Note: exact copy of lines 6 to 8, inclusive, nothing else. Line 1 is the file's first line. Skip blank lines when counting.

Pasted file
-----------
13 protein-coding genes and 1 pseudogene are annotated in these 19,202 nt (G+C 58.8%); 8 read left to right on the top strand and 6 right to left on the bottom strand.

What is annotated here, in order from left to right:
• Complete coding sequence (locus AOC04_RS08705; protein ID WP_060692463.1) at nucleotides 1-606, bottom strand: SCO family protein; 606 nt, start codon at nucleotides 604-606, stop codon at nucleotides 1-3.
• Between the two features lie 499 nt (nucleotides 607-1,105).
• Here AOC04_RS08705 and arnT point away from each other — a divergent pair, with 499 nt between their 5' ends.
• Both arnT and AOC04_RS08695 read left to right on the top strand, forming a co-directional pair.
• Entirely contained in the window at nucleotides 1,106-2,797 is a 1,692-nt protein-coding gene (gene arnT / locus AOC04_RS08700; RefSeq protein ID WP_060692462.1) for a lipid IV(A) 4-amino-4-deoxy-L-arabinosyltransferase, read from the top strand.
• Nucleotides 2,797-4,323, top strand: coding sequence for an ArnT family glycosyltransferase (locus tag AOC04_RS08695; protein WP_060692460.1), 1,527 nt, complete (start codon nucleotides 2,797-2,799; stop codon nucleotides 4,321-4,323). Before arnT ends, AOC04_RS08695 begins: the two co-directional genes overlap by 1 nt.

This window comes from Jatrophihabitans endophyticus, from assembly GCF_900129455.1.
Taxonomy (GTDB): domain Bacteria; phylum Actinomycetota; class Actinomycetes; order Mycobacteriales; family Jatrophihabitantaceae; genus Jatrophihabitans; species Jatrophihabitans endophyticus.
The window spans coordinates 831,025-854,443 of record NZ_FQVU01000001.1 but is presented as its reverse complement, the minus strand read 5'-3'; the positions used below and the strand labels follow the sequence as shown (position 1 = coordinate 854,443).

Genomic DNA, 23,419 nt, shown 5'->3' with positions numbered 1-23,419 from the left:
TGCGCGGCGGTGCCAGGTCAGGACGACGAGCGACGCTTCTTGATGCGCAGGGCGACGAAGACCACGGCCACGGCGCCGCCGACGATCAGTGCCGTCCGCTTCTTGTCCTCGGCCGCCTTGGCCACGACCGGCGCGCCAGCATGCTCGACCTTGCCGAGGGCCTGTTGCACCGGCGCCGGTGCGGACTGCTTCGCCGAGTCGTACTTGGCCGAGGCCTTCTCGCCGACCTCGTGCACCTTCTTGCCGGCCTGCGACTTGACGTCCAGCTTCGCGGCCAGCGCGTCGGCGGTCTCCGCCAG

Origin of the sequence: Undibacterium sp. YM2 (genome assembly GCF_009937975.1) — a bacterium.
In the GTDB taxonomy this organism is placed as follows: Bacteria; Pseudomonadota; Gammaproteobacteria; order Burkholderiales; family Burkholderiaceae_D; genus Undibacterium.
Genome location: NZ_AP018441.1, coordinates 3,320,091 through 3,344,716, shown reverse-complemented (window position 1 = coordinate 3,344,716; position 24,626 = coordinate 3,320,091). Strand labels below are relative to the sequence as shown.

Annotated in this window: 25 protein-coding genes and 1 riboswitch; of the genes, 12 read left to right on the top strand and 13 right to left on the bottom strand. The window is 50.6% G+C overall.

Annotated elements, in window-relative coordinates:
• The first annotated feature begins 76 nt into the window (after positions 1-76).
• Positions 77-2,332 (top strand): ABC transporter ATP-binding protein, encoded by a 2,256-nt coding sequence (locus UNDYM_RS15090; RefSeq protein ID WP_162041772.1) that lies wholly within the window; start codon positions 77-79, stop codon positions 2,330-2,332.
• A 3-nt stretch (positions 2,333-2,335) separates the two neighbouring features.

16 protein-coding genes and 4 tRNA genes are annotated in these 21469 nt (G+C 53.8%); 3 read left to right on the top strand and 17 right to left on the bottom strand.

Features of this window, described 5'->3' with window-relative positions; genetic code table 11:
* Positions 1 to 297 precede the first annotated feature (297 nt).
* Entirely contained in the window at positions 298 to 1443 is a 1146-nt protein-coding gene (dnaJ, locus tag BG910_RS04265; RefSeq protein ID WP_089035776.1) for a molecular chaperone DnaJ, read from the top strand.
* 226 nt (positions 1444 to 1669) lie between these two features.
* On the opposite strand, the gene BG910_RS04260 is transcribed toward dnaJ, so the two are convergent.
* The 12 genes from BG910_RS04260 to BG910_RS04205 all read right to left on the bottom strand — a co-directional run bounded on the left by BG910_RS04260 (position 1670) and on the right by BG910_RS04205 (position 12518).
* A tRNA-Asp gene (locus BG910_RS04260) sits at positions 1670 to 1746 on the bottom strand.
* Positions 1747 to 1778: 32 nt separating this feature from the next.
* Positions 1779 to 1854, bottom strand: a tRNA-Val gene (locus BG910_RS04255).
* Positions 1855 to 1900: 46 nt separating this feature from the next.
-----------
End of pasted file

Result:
• Both arnT and AOC04_RS08695 read left to right on the top strand, forming a co-directional pair.
• Entirely contained in the window at nucleotides 1,106-2,797 is a 1,692-nt protein-coding gene (gene arnT / locus AOC04_RS08700; RefSeq protein ID WP_060692462.1) for a lipid IV(A) 4-amino-4-deoxy-L-arabinosyltransferase, read from the top strand.
• Nucleotides 2,797-4,323, top strand: coding sequence for an ArnT family glycosyltransferase (locus tag AOC04_RS08695; protein WP_060692460.1), 1,527 nt, complete (start codon nucleotides 2,797-2,799; stop codon nucleotides 4,321-4,323). Before arnT ends, AOC04_RS08695 begins: the two co-directional genes overlap by 1 nt.